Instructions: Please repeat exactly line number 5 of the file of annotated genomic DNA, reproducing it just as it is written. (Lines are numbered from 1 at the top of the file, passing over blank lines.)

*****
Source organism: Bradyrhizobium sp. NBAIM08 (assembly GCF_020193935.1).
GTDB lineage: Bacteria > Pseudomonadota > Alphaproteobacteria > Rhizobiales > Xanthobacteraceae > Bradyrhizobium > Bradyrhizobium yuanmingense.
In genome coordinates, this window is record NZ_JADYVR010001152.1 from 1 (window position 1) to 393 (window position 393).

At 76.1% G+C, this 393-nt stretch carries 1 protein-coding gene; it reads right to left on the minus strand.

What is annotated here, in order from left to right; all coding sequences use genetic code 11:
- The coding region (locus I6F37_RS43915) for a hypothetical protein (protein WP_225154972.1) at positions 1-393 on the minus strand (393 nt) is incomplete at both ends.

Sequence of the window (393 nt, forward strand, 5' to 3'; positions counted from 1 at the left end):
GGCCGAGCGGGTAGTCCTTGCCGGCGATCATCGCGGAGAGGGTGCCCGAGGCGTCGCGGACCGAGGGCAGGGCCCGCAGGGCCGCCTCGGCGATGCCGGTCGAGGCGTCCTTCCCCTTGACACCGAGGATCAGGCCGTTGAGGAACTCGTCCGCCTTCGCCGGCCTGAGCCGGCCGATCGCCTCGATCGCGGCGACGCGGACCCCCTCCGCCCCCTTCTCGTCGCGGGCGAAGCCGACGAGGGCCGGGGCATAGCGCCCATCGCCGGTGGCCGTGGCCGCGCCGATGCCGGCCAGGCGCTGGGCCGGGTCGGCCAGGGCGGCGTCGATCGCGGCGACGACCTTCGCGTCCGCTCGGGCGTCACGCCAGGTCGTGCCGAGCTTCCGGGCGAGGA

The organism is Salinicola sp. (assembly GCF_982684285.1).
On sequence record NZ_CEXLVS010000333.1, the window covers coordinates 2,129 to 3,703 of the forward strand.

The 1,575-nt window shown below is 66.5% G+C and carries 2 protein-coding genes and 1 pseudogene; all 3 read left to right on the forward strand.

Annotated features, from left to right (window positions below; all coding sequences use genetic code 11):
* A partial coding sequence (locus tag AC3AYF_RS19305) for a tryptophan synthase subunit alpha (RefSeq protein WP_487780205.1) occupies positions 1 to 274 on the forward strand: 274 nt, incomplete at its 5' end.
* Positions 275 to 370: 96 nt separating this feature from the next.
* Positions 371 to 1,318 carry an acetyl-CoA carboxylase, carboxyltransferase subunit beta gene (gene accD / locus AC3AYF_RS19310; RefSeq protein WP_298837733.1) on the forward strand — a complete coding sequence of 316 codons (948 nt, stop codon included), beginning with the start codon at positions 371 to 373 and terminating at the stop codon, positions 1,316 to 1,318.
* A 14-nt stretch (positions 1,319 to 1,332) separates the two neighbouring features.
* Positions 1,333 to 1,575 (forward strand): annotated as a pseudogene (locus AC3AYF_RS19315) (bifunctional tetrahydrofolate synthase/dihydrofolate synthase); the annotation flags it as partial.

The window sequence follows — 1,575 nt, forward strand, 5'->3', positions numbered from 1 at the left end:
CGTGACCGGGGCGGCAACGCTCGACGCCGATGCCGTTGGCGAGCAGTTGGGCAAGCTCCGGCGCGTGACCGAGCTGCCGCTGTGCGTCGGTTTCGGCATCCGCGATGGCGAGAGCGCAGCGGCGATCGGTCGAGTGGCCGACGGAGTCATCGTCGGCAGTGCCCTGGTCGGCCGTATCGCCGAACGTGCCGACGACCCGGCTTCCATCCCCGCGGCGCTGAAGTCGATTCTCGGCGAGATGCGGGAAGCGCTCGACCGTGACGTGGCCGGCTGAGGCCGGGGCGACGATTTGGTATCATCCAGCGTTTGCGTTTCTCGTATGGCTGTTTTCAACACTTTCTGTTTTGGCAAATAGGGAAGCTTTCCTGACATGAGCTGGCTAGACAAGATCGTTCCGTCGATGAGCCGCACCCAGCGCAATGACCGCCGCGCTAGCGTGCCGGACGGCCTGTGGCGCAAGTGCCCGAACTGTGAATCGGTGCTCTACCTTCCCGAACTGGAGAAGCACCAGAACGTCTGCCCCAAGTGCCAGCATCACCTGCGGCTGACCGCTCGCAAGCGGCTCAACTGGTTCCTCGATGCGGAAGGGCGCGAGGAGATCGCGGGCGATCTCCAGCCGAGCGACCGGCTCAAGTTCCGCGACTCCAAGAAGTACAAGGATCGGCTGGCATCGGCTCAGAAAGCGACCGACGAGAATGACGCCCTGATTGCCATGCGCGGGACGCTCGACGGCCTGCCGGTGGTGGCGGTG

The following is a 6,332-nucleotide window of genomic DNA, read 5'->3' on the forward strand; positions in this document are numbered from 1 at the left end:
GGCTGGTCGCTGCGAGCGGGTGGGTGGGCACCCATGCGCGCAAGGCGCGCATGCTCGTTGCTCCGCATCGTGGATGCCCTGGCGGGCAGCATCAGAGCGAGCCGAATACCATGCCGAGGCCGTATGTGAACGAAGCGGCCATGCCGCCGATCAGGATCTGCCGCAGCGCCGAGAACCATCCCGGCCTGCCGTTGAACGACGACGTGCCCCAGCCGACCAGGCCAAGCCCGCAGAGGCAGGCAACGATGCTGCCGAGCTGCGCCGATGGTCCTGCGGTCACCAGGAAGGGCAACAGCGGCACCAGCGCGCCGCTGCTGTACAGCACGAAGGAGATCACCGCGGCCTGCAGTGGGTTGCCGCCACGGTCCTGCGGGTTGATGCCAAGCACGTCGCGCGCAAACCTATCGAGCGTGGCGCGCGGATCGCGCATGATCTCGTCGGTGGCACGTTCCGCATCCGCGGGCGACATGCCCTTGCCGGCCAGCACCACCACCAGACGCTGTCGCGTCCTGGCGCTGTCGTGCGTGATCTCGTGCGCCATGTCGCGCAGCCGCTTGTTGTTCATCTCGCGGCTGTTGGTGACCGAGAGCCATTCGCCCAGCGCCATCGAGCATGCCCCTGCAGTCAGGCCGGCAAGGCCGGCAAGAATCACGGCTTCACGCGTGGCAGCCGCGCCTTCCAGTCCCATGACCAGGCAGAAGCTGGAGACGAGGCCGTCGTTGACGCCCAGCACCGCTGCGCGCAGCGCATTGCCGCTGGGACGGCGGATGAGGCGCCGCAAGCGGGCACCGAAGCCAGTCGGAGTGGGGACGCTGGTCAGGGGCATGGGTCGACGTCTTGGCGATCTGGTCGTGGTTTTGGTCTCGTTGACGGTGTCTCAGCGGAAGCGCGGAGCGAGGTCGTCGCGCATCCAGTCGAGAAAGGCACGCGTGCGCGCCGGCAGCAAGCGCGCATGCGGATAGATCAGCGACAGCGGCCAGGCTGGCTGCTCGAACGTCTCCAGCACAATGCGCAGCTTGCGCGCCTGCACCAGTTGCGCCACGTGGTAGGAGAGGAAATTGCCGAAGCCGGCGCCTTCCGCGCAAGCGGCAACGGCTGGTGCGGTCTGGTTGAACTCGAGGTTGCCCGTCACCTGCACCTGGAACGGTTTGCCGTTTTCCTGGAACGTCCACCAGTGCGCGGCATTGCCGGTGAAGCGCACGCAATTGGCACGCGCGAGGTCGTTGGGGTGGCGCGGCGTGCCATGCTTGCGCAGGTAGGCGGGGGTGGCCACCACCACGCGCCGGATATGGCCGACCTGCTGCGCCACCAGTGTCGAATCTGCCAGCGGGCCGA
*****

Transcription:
What is annotated here, in order from left to right; all coding sequences use genetic code 11: